If you owe the bank ten thousand dollars, then you are probably in financial trouble. If you owe the bank a million dollars, then it is the bank that is in trouble. This is the nature of debt – if allowed to grow, the debtor eventually becomes beholden to the indebted.
This is the state of healthcare today, beholden to the millions of Americans saddled with medical debt. Over half now carry medical debt, up from 46 percent in 2020, according to survey data from Debt.com, a consumer financial education company. Among those with debt, 75 percent of Americans owe at least $2,000 as of late 2021, driven primarily by diagnostic tests, hospitalizations, and emergency room visits.
“The majority of medical debt is owned by people who don’t have the money to pay for it,” Don Silvestri, CEO of Debt.com, said. And like all forms of debt, those who cannot pay for what is owed find themselves in collections. As a result, about 18 percent of Americans hold medical debt that is in collections, according to 2021 study from the Journal of American Medical Association (JAMA). Researchers in the study found that, between 2009 and 2020, unpaid medical bills became the largest source of debt that Americans owe collections agencies.
Americans are drowning in medical debt, and the problem has grown large enough to where policy makers are calling for fundamental reforms in American healthcare – namely healthcare insurances.
The Commonwealth Fund, a liberal think tank, conducted its own survey of medical debt to ascertain changes in patient behavior in response to it. The survey found that nearly 66 percent of adults under the age of 65 who had medical debt went without needed care. Naturally this would lead to calls for universal healthcare, or at least for expanded Medicaid coverage.
But policy makers in favor of expanded coverage options also take an additional, specious step in thinking. They believe that patients will be more engaged with their providers, or at least make more health-conscious lifestyle decisions, should the powers that be eliminate their medical debt.
Discover Financial Services, makers of the Discover Card, conducted yet another survey of patients with medical debt, and found that 44 percent defer seeing their primary care physician and 39 percent defer purchasing their medications because of existing medical debt.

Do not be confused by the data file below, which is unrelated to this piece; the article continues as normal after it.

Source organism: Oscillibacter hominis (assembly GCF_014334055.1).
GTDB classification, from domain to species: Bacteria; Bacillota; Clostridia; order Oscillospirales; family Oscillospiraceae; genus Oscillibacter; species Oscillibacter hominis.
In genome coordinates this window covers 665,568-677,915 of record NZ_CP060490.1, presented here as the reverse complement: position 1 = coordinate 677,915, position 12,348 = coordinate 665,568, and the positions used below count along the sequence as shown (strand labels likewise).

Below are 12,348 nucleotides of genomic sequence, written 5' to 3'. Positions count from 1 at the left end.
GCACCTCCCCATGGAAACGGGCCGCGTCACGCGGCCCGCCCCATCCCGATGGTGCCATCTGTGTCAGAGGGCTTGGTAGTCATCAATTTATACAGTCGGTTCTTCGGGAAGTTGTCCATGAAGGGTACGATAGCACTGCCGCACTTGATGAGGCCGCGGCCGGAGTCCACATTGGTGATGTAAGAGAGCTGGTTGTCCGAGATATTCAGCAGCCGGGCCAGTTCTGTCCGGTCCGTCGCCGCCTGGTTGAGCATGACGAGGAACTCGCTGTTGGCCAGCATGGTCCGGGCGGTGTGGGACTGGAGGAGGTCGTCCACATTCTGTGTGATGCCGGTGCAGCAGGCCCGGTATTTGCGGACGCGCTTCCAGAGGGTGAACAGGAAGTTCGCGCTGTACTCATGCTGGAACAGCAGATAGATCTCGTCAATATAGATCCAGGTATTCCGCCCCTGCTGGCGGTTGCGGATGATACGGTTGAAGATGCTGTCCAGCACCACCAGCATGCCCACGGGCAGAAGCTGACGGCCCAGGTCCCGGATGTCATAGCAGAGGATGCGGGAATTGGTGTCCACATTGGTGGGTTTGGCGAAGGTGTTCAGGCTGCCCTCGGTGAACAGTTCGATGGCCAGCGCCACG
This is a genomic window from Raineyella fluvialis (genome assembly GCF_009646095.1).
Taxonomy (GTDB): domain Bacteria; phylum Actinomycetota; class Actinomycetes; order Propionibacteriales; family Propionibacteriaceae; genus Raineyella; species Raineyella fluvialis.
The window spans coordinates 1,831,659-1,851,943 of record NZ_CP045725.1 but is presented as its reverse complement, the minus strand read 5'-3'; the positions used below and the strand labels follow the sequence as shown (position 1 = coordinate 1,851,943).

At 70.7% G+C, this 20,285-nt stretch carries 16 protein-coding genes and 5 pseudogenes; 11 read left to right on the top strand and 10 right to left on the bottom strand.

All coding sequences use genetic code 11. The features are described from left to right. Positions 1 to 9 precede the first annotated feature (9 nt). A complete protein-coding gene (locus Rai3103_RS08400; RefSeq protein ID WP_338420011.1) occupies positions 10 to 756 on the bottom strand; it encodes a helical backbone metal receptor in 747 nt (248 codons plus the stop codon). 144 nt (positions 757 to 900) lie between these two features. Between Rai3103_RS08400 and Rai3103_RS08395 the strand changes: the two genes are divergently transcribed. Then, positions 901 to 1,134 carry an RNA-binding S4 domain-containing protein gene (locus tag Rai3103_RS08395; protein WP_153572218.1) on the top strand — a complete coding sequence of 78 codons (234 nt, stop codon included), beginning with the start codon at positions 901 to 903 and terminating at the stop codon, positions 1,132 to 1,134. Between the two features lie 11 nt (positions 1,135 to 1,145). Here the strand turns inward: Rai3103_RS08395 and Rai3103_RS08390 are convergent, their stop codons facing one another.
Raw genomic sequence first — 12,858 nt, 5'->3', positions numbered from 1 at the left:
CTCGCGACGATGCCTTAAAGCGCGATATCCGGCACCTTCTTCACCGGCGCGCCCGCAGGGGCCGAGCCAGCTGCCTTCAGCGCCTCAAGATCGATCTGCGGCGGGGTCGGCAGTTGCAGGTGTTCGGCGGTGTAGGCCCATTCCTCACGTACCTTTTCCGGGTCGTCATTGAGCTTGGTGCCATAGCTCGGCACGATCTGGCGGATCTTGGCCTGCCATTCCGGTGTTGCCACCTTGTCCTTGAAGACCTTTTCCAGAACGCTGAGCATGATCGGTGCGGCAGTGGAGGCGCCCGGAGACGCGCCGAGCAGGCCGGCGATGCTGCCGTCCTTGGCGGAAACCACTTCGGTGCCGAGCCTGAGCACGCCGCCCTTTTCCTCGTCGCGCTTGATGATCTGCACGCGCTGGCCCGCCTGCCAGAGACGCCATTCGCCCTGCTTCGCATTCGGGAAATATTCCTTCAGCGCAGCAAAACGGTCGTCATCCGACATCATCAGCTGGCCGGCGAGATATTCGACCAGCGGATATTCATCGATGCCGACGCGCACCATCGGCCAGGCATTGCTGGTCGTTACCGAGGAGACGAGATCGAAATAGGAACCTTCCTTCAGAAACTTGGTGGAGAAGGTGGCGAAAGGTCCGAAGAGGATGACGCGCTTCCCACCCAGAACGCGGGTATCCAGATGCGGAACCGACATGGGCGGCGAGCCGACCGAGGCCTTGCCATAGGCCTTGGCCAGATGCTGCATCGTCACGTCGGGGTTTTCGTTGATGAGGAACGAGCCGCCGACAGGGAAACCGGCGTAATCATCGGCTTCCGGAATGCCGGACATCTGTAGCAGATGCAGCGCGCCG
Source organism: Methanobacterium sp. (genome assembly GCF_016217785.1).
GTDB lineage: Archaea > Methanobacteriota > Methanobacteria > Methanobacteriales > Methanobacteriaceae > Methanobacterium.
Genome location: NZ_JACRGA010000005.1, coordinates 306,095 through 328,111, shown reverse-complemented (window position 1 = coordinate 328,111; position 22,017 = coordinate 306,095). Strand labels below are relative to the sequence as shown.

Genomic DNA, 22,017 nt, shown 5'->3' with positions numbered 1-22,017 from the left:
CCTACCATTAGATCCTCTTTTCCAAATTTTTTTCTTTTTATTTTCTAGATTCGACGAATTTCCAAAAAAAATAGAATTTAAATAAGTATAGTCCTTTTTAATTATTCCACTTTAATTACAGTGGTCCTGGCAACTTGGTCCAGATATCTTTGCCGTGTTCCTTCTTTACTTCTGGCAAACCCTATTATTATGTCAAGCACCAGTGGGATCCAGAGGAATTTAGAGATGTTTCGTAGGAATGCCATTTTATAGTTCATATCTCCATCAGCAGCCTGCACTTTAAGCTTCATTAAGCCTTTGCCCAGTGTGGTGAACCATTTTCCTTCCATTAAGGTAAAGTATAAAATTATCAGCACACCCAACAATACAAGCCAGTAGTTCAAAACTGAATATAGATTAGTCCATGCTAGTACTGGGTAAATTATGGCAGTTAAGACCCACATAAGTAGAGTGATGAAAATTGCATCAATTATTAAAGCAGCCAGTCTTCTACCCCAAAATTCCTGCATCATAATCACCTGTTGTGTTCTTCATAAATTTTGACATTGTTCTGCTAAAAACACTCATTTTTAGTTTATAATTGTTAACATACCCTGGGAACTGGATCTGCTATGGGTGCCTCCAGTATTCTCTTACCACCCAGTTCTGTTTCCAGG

These surveys and policy implications all lead to one conclusion – medical debt affects patient behavior to where patients are less willing to engage with their healthcare system. It would then follow that to improve healthcare, we should eliminate medical debt. And the easiest way to eliminate it is to expand public health insurance plans.
But debt is not so easily vanquished. Even if we hypothetically write off all the medical debt held by patients, or transfer it to government institutions that administer public health plans like Medicaid or ACA health plans, the debt would remain. Debt is a function of cost, and medical debt is the cost of healthcare – someone or something has to bear it.
When patients bear it, we observe changes in behavior and decry the effects of debt. But we do not give the same consideration to other institutions that may find themselves on the receiving end of medical debt.
We look at medical debt in terms of behavior when it is held by patients, though we only look at it in financial terms when considering other entities that bear it. But debt is best understood in terms of the behavior it elicits among all who carry it.
Hospitals that bear debt use litigious means of extracting payments to reduce their debt. Insurance plans that carry excess bad debt, or debt unlikely to be paid off, restructure their coverage plans either with a higher deductible or with less clinical services included. The combined effects of which result in the same outcome – medical debt is transferred back onto the patient.
Debt in healthcare is not a problem of insurance coverage. It is a feature of the healthcare system, laced within the fabric of how it operates in the United States. It inevitably falls on the patient to bear, no matter how much we jigger with the system.
If we want to solve the problem of medical debt, then we have to think more fundamentally about what costs mean in healthcare. This is hard to do, much less to even conceptualize. And like most difficult issues, we change it into something more palatable. So we look at the issue of medical debt in terms of victims and villains – and place blame where it is most convenient to do so.
Instead, we should reexamine the system itself, study why healthcare costs are what they are. So we can see what we can do about medical debt.
As it currently stands in our modern healthcare system, costs create debt, which gravitates toward the patients. Any attempt to shift debt away from them will simply revert back into the patients’ pocketbook over time.
We cannot reduce debt without altering the calculus of costs. This is a difficult problem. And it is really why the problem of medical debt is difficult to resolve.